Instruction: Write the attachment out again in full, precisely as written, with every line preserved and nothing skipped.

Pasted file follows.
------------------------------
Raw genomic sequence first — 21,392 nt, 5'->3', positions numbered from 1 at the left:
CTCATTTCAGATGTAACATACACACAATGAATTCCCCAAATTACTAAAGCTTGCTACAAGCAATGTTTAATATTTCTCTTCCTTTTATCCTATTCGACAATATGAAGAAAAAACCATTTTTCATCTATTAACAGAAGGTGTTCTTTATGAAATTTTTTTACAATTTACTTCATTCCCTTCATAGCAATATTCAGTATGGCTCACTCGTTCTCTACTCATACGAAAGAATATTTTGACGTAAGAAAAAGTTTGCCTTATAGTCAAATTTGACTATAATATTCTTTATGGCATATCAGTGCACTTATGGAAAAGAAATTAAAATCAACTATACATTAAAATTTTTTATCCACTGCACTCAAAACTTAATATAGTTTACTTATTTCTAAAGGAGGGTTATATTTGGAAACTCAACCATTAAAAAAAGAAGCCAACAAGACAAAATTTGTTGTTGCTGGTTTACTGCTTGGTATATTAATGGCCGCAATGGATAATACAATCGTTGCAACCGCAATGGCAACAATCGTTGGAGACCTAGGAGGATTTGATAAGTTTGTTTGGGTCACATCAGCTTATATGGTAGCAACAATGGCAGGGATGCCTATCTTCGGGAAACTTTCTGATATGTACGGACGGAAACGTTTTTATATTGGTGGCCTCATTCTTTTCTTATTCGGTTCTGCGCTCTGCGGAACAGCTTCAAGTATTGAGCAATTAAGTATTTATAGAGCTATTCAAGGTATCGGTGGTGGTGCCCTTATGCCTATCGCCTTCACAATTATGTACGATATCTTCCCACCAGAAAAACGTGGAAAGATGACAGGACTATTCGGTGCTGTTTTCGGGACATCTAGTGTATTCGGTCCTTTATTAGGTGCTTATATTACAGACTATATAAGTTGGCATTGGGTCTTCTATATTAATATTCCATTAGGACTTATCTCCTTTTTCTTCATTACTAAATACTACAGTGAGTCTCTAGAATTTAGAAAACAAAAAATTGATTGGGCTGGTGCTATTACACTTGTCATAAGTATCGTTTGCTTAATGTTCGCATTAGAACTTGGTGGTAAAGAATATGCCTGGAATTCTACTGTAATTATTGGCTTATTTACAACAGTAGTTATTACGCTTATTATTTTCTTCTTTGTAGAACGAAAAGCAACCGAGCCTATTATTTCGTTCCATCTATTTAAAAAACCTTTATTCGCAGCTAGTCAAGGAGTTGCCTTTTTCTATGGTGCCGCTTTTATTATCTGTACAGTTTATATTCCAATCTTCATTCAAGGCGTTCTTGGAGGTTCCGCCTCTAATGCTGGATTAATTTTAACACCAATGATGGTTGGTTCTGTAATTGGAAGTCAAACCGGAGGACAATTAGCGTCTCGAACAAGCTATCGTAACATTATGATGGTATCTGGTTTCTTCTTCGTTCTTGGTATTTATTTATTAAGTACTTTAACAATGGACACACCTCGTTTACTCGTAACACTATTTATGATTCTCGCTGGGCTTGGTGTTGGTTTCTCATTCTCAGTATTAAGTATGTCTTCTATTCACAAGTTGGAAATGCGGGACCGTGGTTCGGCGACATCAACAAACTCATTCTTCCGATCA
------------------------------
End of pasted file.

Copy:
Raw genomic sequence first — 21,392 nt, 5'->3', positions numbered from 1 at the left:
CTCATTTCAGATGTAACATACACACAATGAATTCCCCAAATTACTAAAGCTTGCTACAAGCAATGTTTAATATTTCTCTTCCTTTTATCCTATTCGACAATATGAAGAAAAAACCATTTTTCATCTATTAACAGAAGGTGTTCTTTATGAAATTTTTTTACAATTTACTTCATTCCCTTCATAGCAATATTCAGTATGGCTCACTCGTTCTCTACTCATACGAAAGAATATTTTGACGTAAGAAAAAGTTTGCCTTATAGTCAAATTTGACTATAATATTCTTTATGGCATATCAGTGCACTTATGGAAAAGAAATTAAAATCAACTATACATTAAAATTTTTTATCCACTGCACTCAAAACTTAATATAGTTTACTTATTTCTAAAGGAGGGTTATATTTGGAAACTCAACCATTAAAAAAAGAAGCCAACAAGACAAAATTTGTTGTTGCTGGTTTACTGCTTGGTATATTAATGGCCGCAATGGATAATACAATCGTTGCAACCGCAATGGCAACAATCGTTGGAGACCTAGGAGGATTTGATAAGTTTGTTTGGGTCACATCAGCTTATATGGTAGCAACAATGGCAGGGATGCCTATCTTCGGGAAACTTTCTGATATGTACGGACGGAAACGTTTTTATATTGGTGGCCTCATTCTTTTCTTATTCGGTTCTGCGCTCTGCGGAACAGCTTCAAGTATTGAGCAATTAAGTATTTATAGAGCTATTCAAGGTATCGGTGGTGGTGCCCTTATGCCTATCGCCTTCACAATTATGTACGATATCTTCCCACCAGAAAAACGTGGAAAGATGACAGGACTATTCGGTGCTGTTTTCGGGACATCTAGTGTATTCGGTCCTTTATTAGGTGCTTATATTACAGACTATATAAGTTGGCATTGGGTCTTCTATATTAATATTCCATTAGGACTTATCTCCTTTTTCTTCATTACTAAATACTACAGTGAGTCTCTAGAATTTAGAAAACAAAAAATTGATTGGGCTGGTGCTATTACACTTGTCATAAGTATCGTTTGCTTAATGTTCGCATTAGAACTTGGTGGTAAAGAATATGCCTGGAATTCTACTGTAATTATTGGCTTATTTACAACAGTAGTTATTACGCTTATTATTTTCTTCTTTGTAGAACGAAAAGCAACCGAGCCTATTATTTCGTTCCATCTATTTAAAAAACCTTTATTCGCAGCTAGTCAAGGAGTTGCCTTTTTCTATGGTGCCGCTTTTATTATCTGTACAGTTTATATTCCAATCTTCATTCAAGGCGTTCTTGGAGGTTCCGCCTCTAATGCTGGATTAATTTTAACACCAATGATGGTTGGTTCTGTAATTGGAAGTCAAACCGGAGGACAATTAGCGTCTCGAACAAGCTATCGTAACATTATGATGGTATCTGGTTTCTTCTTCGTTCTTGGTATTTATTTATTAAGTACTTTAACAATGGACACACCTCGTTTACTCGTAACACTATTTATGATTCTCGCTGGGCTTGGTGTTGGTTTCTCATTCTCAGTATTAAGTATGTCTTCTATTCACAAGTTGGAAATGCGGGACCGTGGTTCGGCGACATCAACAAACTCATTCTTCCGATCA